“How are you feeling, Phil? You must be excited?”

Ya, I’m excited. Partly. And other parts are terrified, nervous, calm, anxious, determined, peaceful, relieved, sad, grateful, happy, curious, … Um, probably others too, but I have never been too good at describing my emotions. I am, after all, a typical male.

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I Am Not Anonymous: Ellie, ‘Come With Me’

EllieTextBlog-1024x682A Story from the excellent I Am Not Anonymous website is long overdue. Here is Ellie’s Story“:

‘When I was drinking, my life was ruled by shame.  It’s exhausting, living a double life. On the outside I was a put-together, active, intelligent woman.  I made sure my outside always looked okay, so nobody would look too closely at what was really going on, at my dirty secret.

Inside, I was a crumbling mess.  I felt less-than, unworthy and insecure.  I strove for perfection in all things, which of course is unattainable, and this left me feeling empty and ashamed.

I drank to fill the cracks, the emptiness.  I drank to numb out, escape.  I drank to feel okay with myself.  I found myself in my late thirties, a shell of a person, hollow and feeling desperately alone, even though I had a beautiful family, a job, and people who loved me. 

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20 Ways To Facilitate Indigenous Healing, Part 1

2007_0118walpole01151-220x164Some of you will know I also run the Sharing Culture website, which focuses on Indigenous healing. Today, I thought I would upload the same blog onto both websites. My action reflects the importance I attach to this area.

Society has the knowledge to facilitate Indigenous healing. This knowledge comes from individuals who have overcome great adversity and undergone a healing process (the lived solution); successful Indigenous healing initiatives, and scientific research demonstrating key principles underlying healing.

Sadly, however, this knowledge is neither disseminated well, nor implemented enough by government and health care, social welfare and criminal justice systems. As a result, society is not helping Indigenous people improve their health and wellbeing to the level it should.

In this and forthcoming blogs, I shall briefly describe 20 ways to facilitate Indigenous healing. Here are the first five.

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‘One Gutsy Woman’ by Daisy Anderson

dandersonAn inspiring, beautifully-written story from Mad in America about being drugged by the biological psychiatry industry and a courageous battle through drug withdrawal to recovery. I first posted this story on Recovery Stories in early 2015.

‘Part One: Becoming Psychiatric: Easy as 1-2-3
Living with a mental illness is hard work. I know because I lived as a psychiatric patient for over thirty-seven years. Working to become well turned out to be even harder. I know because it took everything I had to recover. Even though eighteen psychiatrists treated me, my health only got worse. I recovered completely after hiring a private psychologist. Now, I take no psychiatric drugs and see no psychiatrists.

My almost-completed book, which I call The Daisy Project, tells the story of how I first became a patient in my home province of British Columbia, Canada, why I was sick for so long, and the hurdles I went through to fully recover. This blog provides a brief overview of my journey.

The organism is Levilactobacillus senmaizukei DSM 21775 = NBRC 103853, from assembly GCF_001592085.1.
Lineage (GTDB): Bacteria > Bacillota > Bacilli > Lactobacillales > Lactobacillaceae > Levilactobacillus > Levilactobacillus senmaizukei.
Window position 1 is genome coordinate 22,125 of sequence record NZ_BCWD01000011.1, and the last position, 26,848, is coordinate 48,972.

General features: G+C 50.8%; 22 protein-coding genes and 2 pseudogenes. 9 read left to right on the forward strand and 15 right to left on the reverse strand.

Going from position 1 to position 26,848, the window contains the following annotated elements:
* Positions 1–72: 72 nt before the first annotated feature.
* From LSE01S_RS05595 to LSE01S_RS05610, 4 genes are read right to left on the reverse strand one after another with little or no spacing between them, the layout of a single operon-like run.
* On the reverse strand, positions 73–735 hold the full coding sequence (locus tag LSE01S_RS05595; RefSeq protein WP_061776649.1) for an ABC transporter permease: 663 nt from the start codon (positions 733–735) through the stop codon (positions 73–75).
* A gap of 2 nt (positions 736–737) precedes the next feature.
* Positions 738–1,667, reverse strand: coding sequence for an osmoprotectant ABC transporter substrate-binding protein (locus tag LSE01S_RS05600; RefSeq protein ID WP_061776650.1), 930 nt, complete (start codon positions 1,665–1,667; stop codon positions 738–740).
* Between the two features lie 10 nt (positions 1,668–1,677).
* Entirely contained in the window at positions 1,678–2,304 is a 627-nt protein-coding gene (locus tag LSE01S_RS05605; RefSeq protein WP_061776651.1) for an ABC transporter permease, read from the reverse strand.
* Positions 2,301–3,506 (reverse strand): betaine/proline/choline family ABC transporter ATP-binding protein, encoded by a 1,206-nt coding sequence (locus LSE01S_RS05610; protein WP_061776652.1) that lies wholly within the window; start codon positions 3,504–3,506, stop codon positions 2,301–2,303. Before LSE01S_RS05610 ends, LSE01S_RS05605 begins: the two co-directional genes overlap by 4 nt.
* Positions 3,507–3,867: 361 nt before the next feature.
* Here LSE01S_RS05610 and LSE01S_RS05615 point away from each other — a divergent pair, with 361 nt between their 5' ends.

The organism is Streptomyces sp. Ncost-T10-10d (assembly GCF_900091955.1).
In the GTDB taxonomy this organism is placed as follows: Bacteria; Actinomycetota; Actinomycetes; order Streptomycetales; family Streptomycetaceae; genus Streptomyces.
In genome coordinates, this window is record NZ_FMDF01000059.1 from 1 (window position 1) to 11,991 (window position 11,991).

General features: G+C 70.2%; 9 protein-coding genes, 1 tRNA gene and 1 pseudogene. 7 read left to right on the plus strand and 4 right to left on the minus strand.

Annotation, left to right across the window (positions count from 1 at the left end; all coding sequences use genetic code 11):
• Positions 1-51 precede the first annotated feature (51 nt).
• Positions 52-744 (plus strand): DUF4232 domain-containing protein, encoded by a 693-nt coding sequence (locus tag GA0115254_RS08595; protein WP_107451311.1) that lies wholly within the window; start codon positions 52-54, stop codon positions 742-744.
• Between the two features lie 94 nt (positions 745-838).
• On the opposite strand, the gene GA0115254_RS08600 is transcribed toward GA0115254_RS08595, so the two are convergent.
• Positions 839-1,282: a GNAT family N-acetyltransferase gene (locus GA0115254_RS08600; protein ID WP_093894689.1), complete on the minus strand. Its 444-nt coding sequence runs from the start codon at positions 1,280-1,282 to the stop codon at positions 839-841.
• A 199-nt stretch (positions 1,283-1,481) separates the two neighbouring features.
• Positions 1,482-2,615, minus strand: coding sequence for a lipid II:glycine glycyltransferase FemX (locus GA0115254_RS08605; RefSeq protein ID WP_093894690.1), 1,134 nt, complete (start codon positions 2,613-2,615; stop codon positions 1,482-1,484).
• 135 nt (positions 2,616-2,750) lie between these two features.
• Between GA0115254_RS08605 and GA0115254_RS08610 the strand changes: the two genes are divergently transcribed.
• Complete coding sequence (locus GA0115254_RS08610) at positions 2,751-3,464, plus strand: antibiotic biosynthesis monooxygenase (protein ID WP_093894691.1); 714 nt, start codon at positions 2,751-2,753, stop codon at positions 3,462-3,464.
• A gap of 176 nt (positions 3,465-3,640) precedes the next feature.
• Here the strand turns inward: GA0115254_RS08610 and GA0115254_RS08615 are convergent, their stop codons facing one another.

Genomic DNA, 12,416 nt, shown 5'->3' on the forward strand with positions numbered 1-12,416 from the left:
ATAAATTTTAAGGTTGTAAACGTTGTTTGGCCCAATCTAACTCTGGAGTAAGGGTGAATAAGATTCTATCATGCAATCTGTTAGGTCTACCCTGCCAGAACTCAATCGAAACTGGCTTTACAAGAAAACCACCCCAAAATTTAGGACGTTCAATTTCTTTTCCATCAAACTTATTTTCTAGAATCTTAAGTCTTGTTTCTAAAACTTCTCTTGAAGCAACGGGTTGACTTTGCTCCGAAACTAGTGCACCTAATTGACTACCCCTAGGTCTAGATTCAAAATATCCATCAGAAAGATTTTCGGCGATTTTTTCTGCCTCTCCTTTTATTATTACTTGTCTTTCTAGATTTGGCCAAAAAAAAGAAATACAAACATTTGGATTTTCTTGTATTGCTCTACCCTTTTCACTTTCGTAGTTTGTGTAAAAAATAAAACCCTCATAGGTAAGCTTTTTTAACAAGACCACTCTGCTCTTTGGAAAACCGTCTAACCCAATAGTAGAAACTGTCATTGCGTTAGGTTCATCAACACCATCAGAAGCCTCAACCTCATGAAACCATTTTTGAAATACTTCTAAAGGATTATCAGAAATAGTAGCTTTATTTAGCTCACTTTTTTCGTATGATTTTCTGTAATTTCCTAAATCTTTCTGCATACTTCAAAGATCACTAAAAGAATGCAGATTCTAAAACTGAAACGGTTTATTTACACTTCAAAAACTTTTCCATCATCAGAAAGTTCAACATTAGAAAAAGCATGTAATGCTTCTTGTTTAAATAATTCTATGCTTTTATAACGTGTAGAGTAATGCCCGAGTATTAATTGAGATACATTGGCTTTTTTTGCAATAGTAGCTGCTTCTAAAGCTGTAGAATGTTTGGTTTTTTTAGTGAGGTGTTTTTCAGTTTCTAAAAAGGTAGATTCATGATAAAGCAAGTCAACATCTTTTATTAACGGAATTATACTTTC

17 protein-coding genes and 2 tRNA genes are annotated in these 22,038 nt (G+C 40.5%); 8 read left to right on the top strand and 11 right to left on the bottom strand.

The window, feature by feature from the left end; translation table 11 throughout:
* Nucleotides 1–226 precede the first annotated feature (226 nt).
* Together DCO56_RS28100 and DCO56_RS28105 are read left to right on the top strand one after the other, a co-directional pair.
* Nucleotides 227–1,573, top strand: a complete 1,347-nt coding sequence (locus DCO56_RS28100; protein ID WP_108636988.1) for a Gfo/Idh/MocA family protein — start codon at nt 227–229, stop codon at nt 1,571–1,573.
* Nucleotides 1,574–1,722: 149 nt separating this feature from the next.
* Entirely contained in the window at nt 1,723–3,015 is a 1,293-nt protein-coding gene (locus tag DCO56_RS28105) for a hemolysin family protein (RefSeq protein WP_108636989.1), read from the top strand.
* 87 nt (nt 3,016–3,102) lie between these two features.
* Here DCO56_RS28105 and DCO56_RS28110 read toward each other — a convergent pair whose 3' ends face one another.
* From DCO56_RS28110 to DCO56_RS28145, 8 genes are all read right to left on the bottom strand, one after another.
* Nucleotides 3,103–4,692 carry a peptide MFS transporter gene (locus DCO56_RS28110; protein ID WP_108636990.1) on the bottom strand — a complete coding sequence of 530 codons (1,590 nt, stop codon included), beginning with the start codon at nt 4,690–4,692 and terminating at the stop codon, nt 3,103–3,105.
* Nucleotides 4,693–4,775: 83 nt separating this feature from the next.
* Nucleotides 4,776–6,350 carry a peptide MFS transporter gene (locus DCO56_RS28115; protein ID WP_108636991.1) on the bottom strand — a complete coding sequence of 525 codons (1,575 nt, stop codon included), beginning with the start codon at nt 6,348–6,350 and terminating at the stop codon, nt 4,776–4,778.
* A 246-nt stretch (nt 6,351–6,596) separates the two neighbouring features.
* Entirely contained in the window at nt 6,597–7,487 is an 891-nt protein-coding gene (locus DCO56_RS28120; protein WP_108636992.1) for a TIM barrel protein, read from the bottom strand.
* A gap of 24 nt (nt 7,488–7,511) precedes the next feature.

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‘From Surviving to Thriving: Unleashing Creativity’ by Madeline Goldstein

IMG_20140827_133352_975-5-300x293Many things can facilitate healing and people need to find what helps them to heal. Here is a beautiful story about the power of photography, and creativity in general, by Madeline Goldstein from Mad in America.

“Adversity has effect of eliciting talents, which in prosperous circumstances would have lain dormant”
Horace

It started out innocently enough, with no preconceived ideas or expectations. I had no idea that what began as giving a gift would change my life forever.

I live in beautiful Boulder, Colorado. It is a college town nestled in the foothills of the Rocky Mountains. As of this writing, I am eighteen months drug free after having been on Xanax for twenty years.

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‘I Am “Pro-Healing”’ by Hilary Bryant

“Yoga helped me explore and reconnect with the body I’d abandoned and abused for years. My pain and sadness had me living exclusively in my mind, my body nothing more than a battleground for my inner wars.

Through yoga and meditation, I slowly began to love myself again, learning to treat myself with care and respect. I felt a greater sense of self-awareness, and a sense of connection to something greater.

This was a drastic contrast to the days when I felt as if god had forgotten about me, or like I was a mistake not meant for this world.”

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Classic Blog: ‘Family Stories, Secrets and Survival’ by Dr. Judith Landau

This talk will provide you with insights into intergenerational trauma and how addiction arises as a coping response. It will show you a way forward to recovery and healing, through Story. Understanding the past can help us deal with the present and help create a better future.

Judith, thank you for this wonderful talk! Here is the Youtube intro:

‘Dr. Judith Landau tells the story of trauma and recovery through generations and gives clues along the way for healthier families.

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‘Healing is in Our Stories’ by Deron Drumm RIP

ddrummHere’s an excellent article by the late Deron Drumm about the importance of Stories in helping people recover and change the mental health system which appeared on Mad in America.

‘”It’s important that we share our experiences with other people. Your story will heal you and your story will heal somebody else. When you tell your story, you free yourself and give other people permission to acknowledge their own story.” Iyanla Vanzant